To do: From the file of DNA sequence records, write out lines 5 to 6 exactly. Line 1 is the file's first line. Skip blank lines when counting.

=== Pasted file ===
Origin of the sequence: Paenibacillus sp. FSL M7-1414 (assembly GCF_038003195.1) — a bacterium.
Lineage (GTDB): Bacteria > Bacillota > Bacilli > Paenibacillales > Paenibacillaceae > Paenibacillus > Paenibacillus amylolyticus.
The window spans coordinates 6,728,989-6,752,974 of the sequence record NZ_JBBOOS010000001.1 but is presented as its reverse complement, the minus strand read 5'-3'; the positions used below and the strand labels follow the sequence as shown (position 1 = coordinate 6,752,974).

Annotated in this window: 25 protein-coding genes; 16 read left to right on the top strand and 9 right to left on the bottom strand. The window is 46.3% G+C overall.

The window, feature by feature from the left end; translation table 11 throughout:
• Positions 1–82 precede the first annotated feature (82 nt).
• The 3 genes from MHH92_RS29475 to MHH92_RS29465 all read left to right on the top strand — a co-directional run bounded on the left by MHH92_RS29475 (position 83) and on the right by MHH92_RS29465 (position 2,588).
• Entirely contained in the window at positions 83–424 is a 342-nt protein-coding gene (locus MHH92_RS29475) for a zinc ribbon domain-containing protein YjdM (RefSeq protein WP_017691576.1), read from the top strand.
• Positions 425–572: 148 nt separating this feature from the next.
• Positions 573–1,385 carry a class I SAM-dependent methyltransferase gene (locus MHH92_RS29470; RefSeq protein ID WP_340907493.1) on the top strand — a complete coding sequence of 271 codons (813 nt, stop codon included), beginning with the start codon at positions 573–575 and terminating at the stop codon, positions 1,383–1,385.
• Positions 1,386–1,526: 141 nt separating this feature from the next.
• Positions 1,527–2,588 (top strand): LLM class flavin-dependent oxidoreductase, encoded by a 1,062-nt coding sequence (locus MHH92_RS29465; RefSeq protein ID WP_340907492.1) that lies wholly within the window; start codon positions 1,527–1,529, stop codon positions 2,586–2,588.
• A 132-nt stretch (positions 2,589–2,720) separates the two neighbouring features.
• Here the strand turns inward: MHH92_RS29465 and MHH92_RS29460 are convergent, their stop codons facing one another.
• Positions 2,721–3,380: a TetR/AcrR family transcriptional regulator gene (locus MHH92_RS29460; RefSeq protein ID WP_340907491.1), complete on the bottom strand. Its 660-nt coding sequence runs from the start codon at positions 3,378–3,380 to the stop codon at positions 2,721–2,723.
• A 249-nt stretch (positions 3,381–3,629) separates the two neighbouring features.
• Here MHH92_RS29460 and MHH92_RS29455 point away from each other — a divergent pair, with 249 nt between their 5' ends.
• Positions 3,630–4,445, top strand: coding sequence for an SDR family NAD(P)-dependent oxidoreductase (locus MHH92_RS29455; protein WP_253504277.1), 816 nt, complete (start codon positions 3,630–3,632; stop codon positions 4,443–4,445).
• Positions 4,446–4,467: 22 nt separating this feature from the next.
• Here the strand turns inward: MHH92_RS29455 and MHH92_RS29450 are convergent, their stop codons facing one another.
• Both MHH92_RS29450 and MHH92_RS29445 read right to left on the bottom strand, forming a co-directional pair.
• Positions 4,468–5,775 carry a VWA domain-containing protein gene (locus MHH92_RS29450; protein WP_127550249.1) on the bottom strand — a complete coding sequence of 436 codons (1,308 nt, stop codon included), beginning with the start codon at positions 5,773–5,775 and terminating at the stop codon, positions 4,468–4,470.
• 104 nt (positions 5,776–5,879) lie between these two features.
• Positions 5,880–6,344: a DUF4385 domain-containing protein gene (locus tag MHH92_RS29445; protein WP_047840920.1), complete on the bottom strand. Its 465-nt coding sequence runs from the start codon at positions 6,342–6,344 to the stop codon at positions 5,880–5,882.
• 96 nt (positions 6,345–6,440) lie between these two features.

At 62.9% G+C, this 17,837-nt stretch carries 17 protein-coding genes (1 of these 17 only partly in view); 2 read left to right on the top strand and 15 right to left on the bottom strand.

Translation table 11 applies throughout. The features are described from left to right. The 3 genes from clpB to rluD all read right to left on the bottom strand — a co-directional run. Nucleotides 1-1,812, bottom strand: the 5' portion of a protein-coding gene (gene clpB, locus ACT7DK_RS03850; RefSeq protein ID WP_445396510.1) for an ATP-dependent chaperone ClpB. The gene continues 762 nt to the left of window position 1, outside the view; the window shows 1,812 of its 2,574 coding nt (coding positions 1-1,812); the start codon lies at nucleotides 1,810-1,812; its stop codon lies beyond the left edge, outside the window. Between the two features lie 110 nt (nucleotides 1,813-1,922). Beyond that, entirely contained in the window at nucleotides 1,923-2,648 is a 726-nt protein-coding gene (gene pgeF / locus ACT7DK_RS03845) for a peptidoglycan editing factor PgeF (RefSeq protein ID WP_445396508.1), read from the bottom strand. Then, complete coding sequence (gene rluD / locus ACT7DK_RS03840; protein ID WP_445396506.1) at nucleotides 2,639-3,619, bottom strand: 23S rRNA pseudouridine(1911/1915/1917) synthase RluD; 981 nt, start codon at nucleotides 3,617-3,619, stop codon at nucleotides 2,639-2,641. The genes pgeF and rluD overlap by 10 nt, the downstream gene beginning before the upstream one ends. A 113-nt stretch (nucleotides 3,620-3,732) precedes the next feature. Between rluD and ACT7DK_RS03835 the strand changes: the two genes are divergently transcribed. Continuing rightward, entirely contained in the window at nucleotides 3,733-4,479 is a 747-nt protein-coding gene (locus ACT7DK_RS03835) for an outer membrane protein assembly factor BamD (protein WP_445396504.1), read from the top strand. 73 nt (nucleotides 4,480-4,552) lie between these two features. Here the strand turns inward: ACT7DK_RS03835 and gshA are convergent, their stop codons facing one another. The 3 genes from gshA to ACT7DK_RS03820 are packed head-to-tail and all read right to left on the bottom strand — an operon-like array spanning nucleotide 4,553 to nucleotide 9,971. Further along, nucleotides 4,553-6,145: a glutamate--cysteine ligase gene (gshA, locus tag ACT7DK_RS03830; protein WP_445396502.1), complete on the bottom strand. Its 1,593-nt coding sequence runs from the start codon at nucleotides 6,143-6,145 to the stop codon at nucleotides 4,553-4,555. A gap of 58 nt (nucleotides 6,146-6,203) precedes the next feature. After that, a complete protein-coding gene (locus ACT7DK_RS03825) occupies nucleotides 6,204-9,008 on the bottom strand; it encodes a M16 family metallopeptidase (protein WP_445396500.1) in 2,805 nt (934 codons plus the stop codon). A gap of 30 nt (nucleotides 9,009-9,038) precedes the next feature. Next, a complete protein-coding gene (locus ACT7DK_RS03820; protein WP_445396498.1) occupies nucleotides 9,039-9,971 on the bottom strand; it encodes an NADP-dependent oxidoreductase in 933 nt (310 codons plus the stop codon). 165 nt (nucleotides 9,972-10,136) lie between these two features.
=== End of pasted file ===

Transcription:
The window, feature by feature from the left end; translation table 11 throughout:
• Positions 1–82 precede the first annotated feature (82 nt).